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In re Double C. Marine LLC

United States District Court, W.D. Louisiana, Lafayette Division

April 3, 2019

IN RE DOUBLE C. MARINE LLC ET AL

          WHITEHURST MAGISTRATE JUDGE.

          MEMORANDUM RULING

          MICHAEL J. JUNEAU UNITED STATES DISTRICT JUDGE.

         Before the Court is a Motion to Bifurcate, or in the Alternative, a Motion to Empanel Jury to be Finders of Fact for Claimant's Damage filed by Paul Jones (“Jones”) Rec. Doc. [164], and a Memorandum in Opposition filed by Barbara Ann LLC, and Double C Marine LLC, (“Barbara Ann and Double C”), Rec. Doc. [177]. For the following reasons, the Motion to Bifurcate is GRANTED.

         I. BACKGROUND

         This matter arises out of an allision that occurred on January 28, 2014 between the ANDERS ELEVATOR, a liftboat owned by Anders, and a barge in the tow of the M/V CAROLINE G, a vessel owned by Barbara Ann and chartered by Double C. Jones, who was working aboard the ANDERS ELEVATOR at the time of the allision, claims to have sustained physical injury.[1]

         On April 7, 2014, Jones filed a Jones Act and general maritime personal injury lawsuit against Double C, Barbara Ann, and Anders in Louisiana state court pursuant to the “savings to suitors” clause, [2] 28 U.S.C. §1333, and demanded a jury trial pursuant to 46 U.S.C. §30104.

         Thereafter, two limitation proceedings were filed in this Court. On July 9, 2014, Double C, as operator/bareboat charterer, and Barbara Ann, as owner of the M/V CAROLINE G, filed a Complaint for Exoneration or Limitation of Liability (hereinafter the “Double C Limitation” assigned Civil Action No. 14-2273). Thereafter, on July 28, 2014, Anders filed a Verified Complaint for Exoneration from or Limitation of Liability (hereinafter the “Anders Offshore Limitation” assigned Civil Action No. 14-2390). In conjunction with these filings, this Court issued orders enjoining the prosecution of Jones' state court lawsuit, Rec. Doc. 4. The Limitation Proceedings were consolidated in this Court on April 9, 2015, Rec. Doc. 30.

         On March 6, 2019, Jones re-urged his Motion to Bifurcate, Rec. Doc. [164]. Barbara Ann and Double C Marine have opposed the Motion, Rec. Doc. [177]. On March 20, 2019, Jones and Anders informed the Court that they settled their claims, and a 60 Day Order of Dismissal was therefore entered terminating the Anders Limitation - Civil Action 14-2390, Rec. Doc. 180. As part of the settlement, Anders assigned to Jones the claim it asserted against Double C and Barbara Ann for contribution for amounts it has paid Jones for maintenance and cure.

         II. LEGAL STANDARD

         The Limitation of Liability Act, 46 U.S.C.A. §§ 30501 - 30512, permits a shipowner facing potential liability for a maritime accident to file a petition in federal court to limit its liability. The Limitation of Liability Act provides that if the shipowner did not have “privity or knowledge” of the vessel's fault relative to the accident in question, the owner's liability is limited to “the amount or value of the interest of such owner in such vessel, and her freight then pending.” 46 U.S.C.A. § 30505(a). The limitation proceeding is therefore comprised of a two-step analysis: the court must first, determine whether the vessel's acts render it liable to the injured claimant and, second, whether the shipowner had knowledge or privity of these negligent acts. See generally Thomas J. Schoenbaum, 2 Admiralty and Maritime Law § 15.8 (6th ed. 2018).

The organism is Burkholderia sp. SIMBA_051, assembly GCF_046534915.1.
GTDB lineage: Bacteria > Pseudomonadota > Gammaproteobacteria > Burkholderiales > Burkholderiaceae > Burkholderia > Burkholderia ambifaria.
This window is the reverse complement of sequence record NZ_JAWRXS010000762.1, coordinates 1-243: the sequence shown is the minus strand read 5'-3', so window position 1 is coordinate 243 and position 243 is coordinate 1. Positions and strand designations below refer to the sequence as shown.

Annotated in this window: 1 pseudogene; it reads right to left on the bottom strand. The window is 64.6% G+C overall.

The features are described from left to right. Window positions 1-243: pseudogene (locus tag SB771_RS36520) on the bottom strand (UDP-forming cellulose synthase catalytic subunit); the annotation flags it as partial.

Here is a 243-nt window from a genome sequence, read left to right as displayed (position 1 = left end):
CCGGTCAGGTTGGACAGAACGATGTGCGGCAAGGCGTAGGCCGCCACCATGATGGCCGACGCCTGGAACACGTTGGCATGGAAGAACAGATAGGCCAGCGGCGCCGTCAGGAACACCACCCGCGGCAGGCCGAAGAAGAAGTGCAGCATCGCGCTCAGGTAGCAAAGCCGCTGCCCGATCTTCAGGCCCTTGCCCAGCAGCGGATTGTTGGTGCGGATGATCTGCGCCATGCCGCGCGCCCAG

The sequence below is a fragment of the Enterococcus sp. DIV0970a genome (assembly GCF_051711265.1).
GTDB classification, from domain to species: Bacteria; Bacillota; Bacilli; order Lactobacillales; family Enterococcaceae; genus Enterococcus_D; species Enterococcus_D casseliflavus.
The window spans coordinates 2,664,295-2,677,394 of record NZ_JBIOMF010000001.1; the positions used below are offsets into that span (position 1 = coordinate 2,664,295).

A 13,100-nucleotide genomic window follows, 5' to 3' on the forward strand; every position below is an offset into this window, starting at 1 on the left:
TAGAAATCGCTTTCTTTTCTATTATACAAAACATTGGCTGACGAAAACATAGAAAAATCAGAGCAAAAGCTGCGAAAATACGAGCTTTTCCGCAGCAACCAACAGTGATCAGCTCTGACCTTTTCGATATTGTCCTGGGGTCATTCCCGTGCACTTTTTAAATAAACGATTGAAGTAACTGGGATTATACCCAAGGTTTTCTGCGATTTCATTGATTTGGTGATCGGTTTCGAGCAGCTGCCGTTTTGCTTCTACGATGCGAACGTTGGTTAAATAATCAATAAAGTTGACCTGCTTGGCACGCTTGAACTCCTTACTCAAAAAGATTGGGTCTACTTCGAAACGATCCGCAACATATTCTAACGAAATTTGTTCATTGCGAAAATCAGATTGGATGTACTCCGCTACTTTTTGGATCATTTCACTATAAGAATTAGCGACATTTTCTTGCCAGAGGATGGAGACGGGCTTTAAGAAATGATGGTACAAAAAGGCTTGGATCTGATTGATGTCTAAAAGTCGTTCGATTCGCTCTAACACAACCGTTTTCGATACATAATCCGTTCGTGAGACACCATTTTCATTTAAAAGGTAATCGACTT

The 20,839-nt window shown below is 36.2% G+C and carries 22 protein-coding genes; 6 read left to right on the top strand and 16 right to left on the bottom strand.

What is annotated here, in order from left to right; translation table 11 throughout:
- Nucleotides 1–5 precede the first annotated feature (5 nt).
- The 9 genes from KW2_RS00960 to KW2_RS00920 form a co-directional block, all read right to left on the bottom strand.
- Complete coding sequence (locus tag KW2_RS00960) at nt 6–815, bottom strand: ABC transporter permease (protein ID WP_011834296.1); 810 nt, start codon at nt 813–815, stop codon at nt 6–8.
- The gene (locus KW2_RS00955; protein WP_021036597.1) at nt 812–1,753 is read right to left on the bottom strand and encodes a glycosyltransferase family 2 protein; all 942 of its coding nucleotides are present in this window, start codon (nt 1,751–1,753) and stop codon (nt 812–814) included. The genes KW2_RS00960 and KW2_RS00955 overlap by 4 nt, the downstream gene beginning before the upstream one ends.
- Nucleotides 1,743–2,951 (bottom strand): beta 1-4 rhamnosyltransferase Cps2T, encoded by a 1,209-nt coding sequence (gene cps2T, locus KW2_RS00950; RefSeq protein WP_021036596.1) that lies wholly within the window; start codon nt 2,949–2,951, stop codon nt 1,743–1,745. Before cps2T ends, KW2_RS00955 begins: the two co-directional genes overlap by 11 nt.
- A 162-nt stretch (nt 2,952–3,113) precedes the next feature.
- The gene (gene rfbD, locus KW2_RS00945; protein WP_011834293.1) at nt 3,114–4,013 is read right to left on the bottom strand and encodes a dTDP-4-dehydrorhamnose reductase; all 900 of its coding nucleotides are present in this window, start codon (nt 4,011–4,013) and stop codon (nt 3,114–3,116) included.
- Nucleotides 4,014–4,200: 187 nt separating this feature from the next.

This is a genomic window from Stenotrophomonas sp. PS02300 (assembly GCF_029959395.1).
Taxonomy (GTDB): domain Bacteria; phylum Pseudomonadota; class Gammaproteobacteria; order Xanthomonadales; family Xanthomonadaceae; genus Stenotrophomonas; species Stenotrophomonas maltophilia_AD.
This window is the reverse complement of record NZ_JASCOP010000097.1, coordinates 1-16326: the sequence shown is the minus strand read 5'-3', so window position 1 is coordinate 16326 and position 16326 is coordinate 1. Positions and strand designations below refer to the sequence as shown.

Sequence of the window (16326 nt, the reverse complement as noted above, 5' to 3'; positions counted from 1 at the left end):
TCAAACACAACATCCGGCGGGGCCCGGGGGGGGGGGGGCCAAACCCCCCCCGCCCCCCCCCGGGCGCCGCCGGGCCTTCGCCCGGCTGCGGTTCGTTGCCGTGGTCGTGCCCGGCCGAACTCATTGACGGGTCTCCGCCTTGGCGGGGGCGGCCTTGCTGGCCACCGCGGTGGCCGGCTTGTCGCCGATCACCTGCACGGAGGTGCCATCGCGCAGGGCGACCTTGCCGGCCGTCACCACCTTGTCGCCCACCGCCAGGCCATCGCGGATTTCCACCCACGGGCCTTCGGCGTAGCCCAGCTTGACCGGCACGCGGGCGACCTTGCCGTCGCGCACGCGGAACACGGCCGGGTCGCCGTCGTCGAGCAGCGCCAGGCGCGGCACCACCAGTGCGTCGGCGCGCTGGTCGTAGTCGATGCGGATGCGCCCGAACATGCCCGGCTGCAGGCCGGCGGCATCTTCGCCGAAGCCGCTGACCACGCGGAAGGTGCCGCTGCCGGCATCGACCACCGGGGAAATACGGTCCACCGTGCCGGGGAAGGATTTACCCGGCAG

This statutory right of a vessel owner to seek a limitation of liability in federal court directly conflicts with the right of a complainant to seek a common law remedy in state court pursuant to the “saving to suitors” clause of 28 U.S.C. § 1333(1). That statute grants federal district courts exclusive jurisdiction over “[a]ny civil case of admiralty or maritime jurisdiction, saving to suitors in all cases all other remedies to which they are otherwise entitled.” 28 U.S.C. § 1333. The Fifth Circuit has explained that “[t]he saving to suitors clause evinces a preference for jury trials and common law remedies in the forum of the claimant's choice.” Odeco Oil & Gas Co. v. Bonnette, 74 F.3d 671, 674 (5th Cir. 1996). Keeping in mind the tension that exists between the two statutes, the federal district court's “primary concern is to protect the shipowner's absolute right to claim the [Limitation] Act's liability cap, and to reserve the adjudication of that right in the federal forum.” Id.

         III. CLAIMS OF THE PARTIES AND ANALYSIS

         To exercise his “saving to suitors” option and to pursue his claims in state court, Jones seeks to bifurcate the case to ensure that the only issue resolved in the federal forum is the exoneration and/or limitation of liability question and to reserve to the state court all non-limitation issues. In support of his Motion, Jones asserts that Fed.R.Civ.P. 42 gives this Court discretion to bifurcate and that bifurcation protects all the parties' interests in this matter.

         Barbara Ann and Double C, on the other hand, urge this Court to determine their initial liability and to also apportion fault among all potentially liable parties. In support of their position, they claim that if the district court determines that the owner is entitled to limit liability, the district court in the limitation action should also determine the liability of the owner (fault) and the damages of each claimant, allocating to all claimants a pro rata share of the limitation fund. They go onto contend that only if limitation is denied are the claimants released to prosecute their claims as the stays of the other proceedings against the owner would then properly be lifted. ...


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